MISSOULA, Mont., Dec. 9 (UPI) -- An eight-man, six-woman jury was picked Monday to hear the murder trial of a Montana newlywed accused of pushing her husband off a Glacier National Park cliff.
U.S. District Judge Donald Molloy told the prosecution and defense attorneys he wants the trial of Jordan Linn Graham, 22, of Kalispell, charged with shoving her husband of eight days, Cory Johnson, 25, to his death last summer, to be wrapped up by Friday because he has another trial scheduled next week, the Missoulian reported.
The judge has barred prosecutors from using evidence they say shows Graham made up allegations of abuse.
Ahead of the trial, Molloy issued a written order barring the prosecutors from telling jurors about alleged statements and evidence showing Graham made up claims of abuse in previous relationships and had threatened to kill her parents, the Missoula newspaper said.
Graham is charged with first- and second-degree murder, and making a false report in the July 7 death of her husband.
Prosecutors allege Graham intentionally pushed Johnson, while Graham insisted she reacted to her husband's grabbing her arm.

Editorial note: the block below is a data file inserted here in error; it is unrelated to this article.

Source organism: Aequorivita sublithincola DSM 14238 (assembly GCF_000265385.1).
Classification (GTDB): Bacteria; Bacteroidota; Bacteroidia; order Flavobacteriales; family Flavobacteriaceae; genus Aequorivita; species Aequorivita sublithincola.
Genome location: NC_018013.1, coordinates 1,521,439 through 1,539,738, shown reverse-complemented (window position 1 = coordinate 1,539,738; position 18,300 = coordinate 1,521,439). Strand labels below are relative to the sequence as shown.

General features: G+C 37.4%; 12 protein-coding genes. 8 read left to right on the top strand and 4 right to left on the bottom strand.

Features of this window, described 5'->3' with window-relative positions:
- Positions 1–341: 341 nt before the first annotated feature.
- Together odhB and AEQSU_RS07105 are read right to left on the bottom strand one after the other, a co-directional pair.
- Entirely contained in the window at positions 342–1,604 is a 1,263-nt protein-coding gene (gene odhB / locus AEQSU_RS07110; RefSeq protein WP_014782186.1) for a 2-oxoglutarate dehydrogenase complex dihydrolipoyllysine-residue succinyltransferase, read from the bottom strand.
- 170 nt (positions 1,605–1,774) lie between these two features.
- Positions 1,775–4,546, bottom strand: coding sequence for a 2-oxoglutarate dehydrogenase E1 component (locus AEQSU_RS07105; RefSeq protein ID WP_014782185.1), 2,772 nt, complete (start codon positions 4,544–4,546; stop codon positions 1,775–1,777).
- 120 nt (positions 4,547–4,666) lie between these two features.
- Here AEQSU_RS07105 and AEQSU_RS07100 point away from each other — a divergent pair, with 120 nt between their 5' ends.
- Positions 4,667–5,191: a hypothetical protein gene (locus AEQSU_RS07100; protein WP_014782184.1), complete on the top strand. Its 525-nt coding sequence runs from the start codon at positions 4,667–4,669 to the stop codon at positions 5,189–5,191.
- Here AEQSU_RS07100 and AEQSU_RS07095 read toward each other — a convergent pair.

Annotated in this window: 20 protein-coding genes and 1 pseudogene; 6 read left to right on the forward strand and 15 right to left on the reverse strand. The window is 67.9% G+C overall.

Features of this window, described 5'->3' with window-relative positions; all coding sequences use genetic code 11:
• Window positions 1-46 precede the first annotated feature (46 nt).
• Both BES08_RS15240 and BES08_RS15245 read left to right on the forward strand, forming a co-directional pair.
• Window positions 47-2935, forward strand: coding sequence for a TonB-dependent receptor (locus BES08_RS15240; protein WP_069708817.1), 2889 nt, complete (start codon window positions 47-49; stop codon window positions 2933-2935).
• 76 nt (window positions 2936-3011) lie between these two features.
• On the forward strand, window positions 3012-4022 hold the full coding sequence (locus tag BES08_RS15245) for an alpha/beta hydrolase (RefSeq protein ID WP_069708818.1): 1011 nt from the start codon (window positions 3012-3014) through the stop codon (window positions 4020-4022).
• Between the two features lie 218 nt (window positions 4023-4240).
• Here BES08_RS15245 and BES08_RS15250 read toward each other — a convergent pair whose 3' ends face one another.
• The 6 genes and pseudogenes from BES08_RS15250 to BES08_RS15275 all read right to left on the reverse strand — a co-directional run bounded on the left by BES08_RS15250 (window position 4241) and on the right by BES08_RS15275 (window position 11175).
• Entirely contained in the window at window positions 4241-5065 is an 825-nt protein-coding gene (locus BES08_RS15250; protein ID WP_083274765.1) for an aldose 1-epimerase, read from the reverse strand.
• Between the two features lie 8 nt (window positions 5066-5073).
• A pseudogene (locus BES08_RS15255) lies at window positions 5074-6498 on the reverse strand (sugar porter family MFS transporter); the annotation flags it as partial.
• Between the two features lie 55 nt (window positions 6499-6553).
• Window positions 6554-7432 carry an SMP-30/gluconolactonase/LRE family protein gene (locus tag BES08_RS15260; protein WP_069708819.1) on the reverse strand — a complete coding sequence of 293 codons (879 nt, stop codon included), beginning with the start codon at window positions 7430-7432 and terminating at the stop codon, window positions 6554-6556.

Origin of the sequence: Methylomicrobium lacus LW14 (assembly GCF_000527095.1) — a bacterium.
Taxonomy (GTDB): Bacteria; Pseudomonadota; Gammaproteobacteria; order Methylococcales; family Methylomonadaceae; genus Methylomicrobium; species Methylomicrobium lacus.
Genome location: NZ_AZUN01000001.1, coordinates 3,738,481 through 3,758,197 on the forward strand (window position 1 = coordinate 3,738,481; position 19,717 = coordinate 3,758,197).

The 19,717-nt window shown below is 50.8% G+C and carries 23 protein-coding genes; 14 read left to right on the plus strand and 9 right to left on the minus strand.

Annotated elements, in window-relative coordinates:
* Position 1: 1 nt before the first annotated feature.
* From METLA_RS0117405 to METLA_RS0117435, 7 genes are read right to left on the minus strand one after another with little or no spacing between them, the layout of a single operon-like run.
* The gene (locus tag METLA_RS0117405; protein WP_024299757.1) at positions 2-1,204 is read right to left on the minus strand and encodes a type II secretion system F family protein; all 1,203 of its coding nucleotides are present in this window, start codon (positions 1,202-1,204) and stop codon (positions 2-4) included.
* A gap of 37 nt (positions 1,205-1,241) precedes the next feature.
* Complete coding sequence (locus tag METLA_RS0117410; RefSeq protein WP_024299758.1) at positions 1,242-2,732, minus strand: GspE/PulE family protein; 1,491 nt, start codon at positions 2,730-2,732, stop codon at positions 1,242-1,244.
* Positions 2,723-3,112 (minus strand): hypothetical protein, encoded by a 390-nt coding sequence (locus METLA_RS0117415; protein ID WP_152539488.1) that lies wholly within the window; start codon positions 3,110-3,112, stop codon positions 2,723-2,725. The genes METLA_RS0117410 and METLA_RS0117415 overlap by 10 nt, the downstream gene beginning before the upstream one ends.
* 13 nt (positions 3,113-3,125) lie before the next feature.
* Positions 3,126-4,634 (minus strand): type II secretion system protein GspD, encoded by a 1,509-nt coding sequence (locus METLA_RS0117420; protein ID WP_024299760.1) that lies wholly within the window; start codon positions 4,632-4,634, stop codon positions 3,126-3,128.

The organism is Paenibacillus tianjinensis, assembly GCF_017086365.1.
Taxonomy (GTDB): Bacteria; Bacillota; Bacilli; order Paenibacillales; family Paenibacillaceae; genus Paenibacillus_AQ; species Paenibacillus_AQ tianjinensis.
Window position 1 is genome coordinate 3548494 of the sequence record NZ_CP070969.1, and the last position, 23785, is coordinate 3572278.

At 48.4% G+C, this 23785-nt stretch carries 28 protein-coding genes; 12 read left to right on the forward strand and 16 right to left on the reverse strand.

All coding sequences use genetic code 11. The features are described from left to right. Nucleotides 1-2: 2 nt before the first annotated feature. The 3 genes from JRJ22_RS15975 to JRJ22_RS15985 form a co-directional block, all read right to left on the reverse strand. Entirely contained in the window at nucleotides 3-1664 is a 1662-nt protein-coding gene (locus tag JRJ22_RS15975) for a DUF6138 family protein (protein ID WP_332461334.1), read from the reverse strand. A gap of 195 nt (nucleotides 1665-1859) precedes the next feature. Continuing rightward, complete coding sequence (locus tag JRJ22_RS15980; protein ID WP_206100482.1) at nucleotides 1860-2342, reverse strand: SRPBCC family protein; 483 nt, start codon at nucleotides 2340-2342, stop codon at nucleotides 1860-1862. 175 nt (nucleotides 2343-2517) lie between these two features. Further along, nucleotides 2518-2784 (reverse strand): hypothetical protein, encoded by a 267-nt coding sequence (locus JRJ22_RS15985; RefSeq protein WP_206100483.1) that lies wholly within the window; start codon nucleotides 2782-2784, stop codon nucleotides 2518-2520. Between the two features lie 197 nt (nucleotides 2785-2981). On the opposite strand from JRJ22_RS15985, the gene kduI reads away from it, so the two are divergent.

In his order, Molloy said the government "failed to demonstrate a similarity between the alleged past and present conduct" and that the evidence offered would create confusion and be "highly prejudicial but with little meaning."
Prosecutors also won't be able to reference a piece of DNA evidence in their opening arguments because the evidence would be confusing, the judge said.
In court documents, prosecutors have said they would call two witnesses to describe DNA results from a black cloth found below the crime scene and to show hairs found embedded in the cloth belong to Johnson, the Missoulian said.
Molloy said the court would reserve judgment on the cloth's admissibility and ordered prosecutors not to "imply, suggest or otherwise make reference to DNA evidence, hair examination or laboratory reports in its opening statement."
Graham has been under electronic monitoring and house arrest at her mother and stepfather's home in Kalispell while awaiting the trial in Missoula.